Taxpayers will be best served by insurers with sufficient market
power to bargain down provider rates, but with not quite enough power
to keep the savings (“rents“)
for themselves. That is, we want low provider rates to translate into
low premiums. Though liberals may be skeptical that this balance is
achievable, it is not at odds with their objectives in principle. After
all, one of the arguments for the public option is that it would be a
large insurer with commensurately large negotiating power but would use
that power on the behalf of consumers.
How to balance the power of insurers and providers is far from
simple. Many have pointed to the alleged dominant market position of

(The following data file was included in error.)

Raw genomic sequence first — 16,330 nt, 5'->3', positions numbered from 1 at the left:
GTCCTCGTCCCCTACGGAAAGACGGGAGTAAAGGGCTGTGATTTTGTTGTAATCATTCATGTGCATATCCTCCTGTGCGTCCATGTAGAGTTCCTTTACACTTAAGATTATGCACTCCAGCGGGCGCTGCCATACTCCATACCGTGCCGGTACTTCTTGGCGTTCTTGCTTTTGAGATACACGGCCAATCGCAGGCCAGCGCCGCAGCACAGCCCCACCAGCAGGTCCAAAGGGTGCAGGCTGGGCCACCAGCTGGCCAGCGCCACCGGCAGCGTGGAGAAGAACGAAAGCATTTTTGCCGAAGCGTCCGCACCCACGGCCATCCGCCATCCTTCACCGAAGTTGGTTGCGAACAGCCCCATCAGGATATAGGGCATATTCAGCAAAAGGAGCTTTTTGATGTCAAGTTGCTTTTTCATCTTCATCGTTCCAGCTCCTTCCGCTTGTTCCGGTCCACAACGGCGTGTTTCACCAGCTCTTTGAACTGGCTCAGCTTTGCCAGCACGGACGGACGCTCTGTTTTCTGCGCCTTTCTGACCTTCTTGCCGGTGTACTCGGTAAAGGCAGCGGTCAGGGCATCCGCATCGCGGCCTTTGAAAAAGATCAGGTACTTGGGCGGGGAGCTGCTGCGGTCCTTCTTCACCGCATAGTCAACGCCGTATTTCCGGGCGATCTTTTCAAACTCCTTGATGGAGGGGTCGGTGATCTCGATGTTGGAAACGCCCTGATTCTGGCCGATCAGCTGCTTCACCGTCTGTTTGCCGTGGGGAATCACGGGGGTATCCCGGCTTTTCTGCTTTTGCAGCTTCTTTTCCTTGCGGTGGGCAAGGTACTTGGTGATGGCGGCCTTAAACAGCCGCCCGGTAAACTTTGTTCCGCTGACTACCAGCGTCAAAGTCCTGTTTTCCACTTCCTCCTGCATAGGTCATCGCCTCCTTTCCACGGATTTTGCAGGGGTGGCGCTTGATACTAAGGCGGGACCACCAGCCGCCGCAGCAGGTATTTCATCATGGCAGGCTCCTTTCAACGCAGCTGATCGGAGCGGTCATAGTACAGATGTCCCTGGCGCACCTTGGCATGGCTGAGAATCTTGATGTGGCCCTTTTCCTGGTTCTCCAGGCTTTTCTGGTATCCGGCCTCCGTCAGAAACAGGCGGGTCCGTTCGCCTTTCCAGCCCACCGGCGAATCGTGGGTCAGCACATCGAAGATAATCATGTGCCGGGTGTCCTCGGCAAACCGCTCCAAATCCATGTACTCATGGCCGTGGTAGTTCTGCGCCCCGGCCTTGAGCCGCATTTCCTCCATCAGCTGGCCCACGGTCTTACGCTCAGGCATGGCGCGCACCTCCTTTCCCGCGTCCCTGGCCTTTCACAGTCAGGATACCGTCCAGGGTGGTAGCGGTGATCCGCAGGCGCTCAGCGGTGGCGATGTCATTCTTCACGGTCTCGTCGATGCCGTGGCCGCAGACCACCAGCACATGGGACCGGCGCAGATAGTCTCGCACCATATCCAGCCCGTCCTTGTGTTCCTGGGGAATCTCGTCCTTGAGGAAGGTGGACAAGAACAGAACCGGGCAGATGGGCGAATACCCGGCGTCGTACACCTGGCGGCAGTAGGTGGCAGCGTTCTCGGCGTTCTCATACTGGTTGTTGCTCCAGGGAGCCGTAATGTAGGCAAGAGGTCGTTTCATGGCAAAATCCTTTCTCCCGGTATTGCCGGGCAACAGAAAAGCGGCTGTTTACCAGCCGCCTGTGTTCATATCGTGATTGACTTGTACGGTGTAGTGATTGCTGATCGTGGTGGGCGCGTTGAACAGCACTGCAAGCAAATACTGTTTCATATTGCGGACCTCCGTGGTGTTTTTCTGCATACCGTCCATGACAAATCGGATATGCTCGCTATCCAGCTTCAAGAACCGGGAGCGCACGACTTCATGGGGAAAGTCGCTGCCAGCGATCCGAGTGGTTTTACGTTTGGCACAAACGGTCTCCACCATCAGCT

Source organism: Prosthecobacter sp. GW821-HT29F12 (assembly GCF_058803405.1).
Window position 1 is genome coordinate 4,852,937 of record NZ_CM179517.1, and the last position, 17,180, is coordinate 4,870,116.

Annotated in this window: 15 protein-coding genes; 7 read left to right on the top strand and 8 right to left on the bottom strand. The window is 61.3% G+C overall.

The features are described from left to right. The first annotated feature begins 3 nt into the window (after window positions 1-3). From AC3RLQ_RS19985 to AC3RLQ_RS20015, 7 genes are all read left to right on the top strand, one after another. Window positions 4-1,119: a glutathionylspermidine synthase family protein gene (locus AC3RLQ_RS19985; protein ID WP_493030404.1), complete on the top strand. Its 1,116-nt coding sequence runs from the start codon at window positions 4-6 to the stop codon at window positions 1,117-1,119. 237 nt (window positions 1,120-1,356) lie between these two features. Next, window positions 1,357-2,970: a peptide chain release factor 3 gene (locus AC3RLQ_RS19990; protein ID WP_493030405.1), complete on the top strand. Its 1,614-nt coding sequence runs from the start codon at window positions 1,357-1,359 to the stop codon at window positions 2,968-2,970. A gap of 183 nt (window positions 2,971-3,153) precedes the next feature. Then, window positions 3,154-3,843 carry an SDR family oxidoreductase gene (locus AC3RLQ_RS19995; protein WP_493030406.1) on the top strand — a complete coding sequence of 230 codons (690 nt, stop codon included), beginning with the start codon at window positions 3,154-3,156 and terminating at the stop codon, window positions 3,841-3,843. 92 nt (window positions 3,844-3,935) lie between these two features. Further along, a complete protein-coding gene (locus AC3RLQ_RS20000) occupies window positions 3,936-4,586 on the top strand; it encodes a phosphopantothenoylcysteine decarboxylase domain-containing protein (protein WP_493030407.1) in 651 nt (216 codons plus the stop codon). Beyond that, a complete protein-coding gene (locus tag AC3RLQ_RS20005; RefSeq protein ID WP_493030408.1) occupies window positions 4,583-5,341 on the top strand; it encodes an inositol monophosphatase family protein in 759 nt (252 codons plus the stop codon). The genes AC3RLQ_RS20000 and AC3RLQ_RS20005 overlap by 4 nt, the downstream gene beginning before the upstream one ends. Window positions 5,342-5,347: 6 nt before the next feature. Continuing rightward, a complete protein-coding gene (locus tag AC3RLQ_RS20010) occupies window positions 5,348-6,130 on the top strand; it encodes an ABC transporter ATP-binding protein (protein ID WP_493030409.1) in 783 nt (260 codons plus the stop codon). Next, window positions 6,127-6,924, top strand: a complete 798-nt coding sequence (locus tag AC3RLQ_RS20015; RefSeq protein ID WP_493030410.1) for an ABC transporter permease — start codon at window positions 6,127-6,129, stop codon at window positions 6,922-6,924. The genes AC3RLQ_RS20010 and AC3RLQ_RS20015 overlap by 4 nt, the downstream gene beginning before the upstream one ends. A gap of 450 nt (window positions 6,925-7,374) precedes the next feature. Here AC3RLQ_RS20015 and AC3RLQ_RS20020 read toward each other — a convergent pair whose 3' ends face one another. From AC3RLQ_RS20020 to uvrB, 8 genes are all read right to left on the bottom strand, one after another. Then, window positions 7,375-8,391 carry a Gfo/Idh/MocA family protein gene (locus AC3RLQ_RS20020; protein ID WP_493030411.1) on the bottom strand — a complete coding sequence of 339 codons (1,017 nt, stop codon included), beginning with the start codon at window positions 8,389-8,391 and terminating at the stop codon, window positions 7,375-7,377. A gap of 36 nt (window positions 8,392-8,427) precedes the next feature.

insurers as a substantial source of high health care costs. However,
the health economics literature
supports the notion that recent increased market power of insurers does
not lead toward monopolistic pricing, but rather it provides a
counter-balance to the power held by hospitals and provider groups.
Moreover, insurance companies are partially exempt from federal
antitrust law for an important reason: so they can share rate-making
data. This function actually benefits small insurers who would not
otherwise have sufficient data to properly adjust premiums.
Paradoxically, removing the legal cover for data sharing would harm
small insurers more than large ones.
Read his whole post, which also has a good public choice analysis of the recent threat to repeal the exemption.